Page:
Sourcing Within Social Media sites: A Guide for Recruiters

Updated: November 10, 2010

Twitter

To source candidates via their Twitter bios, use the built-in search engine. You may also search tweets for keywords. Use Google or any other major search engine that has near real-time indexing. Specifying which "site" to search through Google will narrow that search to that specific site. For example, using the Google query format to search a Twitter bio for the keyword merchandiser, go to www.google.com and type the following in the search bar:

site:twitter.com "bio * accountant"
You can also replace the keyword of accountant with a boolean phrase, such as: site:twitter.com "bio * accounting|accountant"
The same method can be used for any social media or otherwise site. For the same search within LinkedIn, for example, type to following into the Google search bar:
site:linkedin.com "accountant"


Facebook

Click the ‘Search‘ link underneath the facebook logo.

There are two search features that are relevant to employers. Coworkers and Profile search. Coworkers are a great way to source people from your competitors. Many facebook users are being more thorough when adding content about their work experience. Just type in a company and you'll instantly be connected to many of their current employees.

Profile Search allows you to search actual job titles that people have entered. (Use the ‘Position' field towards the bottom). Unfortunately you can't search the entire facebook database. Rather, you are limited to your friends or those inside your regional network. (Remember you can only belong to one regional network at a time). Once you identify particular candidates, you can send them a message introducing yourself, the company and the job.

Google

Google is a preferred search engine and is incredibly consistent in the results it returns. Determining what you're looking for is critical, such as; are you looking for skill sets, job titles, specific names, or resumes in general? Based on these questions, let's assume you are looking for the resume of a Transportation Supervisor with XATA experience. Put the following in a Google search:

(resume OR cv OR vitae) "transportation supervisor" XATA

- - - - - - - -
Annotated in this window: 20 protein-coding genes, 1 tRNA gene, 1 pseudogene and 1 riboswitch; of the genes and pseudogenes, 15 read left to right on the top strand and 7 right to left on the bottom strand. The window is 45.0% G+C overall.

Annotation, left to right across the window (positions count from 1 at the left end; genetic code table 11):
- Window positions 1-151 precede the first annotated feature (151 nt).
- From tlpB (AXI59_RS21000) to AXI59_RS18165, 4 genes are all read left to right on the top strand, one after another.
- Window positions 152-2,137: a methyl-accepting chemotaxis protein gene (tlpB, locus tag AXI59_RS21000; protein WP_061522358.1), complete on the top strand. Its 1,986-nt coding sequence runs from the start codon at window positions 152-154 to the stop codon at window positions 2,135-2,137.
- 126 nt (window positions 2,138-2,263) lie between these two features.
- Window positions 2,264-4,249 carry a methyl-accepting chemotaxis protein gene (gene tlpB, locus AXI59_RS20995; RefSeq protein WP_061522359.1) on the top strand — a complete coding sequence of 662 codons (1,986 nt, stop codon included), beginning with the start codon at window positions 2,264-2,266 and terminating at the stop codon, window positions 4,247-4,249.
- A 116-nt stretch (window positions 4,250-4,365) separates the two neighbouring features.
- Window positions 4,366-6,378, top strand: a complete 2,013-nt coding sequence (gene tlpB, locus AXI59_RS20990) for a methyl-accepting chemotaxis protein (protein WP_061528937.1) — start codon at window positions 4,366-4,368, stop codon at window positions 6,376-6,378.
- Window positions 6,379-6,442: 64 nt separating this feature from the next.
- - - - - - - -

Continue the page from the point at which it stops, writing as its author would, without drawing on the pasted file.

The reason for including resume, CV and vitae is depending upon the candidate, they may have their bio data titled as any one of the above.
To look for bio data key words within the url (the web address) of documents Google has indexed, change the search to this:

(inurl:resume OR inurl:cv OR inurl:vitae) "transportation supervisor" XATA

You can always add on more keywords (like location, more skill set info, etc.) to trim your results even further.

LinkedIn

LinkedIn gives you the opportunity to search by name, title, keywords, company, location and more. Using the advanced search tools, you can find people in your extended network who are potential candidates for your search, or who know someone who is.

LinkedIn also allows you to "follow" companies, including competitors, and receive notifications of employee changes; terminations, new hires, promotions. Following companies is a highly recommended sourcing strategy.

One of the most effective ways to reach potential candidates through LinkedIn is by joining groups that are relevant to the type of individuals you are trying to reach. By joining a group, you automatically have access to all other members within that group and may send them messages directly (provided they do not have that type of access disabled, which most do not).

As mentioned above, you can also use Google to search the LinkedIn public network, as many people have made their LinkedIn profiles public. To do so, use search strings that specify the area of the LinkedIn profile you would like to search, such as:

site:www.linkedin.com intitle:linkedin "sales supervisor"
site:www.linkedin.com intitle:linkedin, sales, cpg, "Los Angeles area"
site:www.linkedin.com intitle:directory, "account manager", "Minneapolis area"

You will be able to see the names and bios of everyone in your network within three degrees of connectivity. The first degree are those in your personal network. The second degree is everyone connected to them, and the third degree is everyone connected to them. Additionally, you can see the names and bios of everyone connected mutually to groups.

Featured Research
  • What You Need to Know About VoIP Security

    No matter the industry or area of expertise, a strong VoIP system is the perfect tool for any business looking to take both its internal and external communication to the next level. more

  • Are You Using These 5 VoIP Features?

    In large part, the success of your business depends on the strength and reliability of your team’s many communication networks—this includes your Voice over Internet Protocol system (VoIP). more

  • Video Conferencing Best Practices

    Video conferencing is quickly becoming one of the most important communication channels for both small and big businesses. As more businesses turn to this technology, expectations about the experience are also rising. It’s not enough to just offer video conferencing as a communication method. You also need to meet minimum audio and visual standards, and there’s even proper etiquette to consider. more

  • 10 Contact Center Myths Busted

    For most forward-thinking companies, the use of contact center software is on the rise. That said, in spite of contact center software’s sudden rise in popularity, a number of myths have begun to take shape. more

  • Go Mobile and Increase Employee Productivity

    The Bring Your Own Device (BYOD) and Voice over Internet Protocol (VoIP) tech trends now allow people to work whenever, wherever, and however they want—mobility makes it happen. more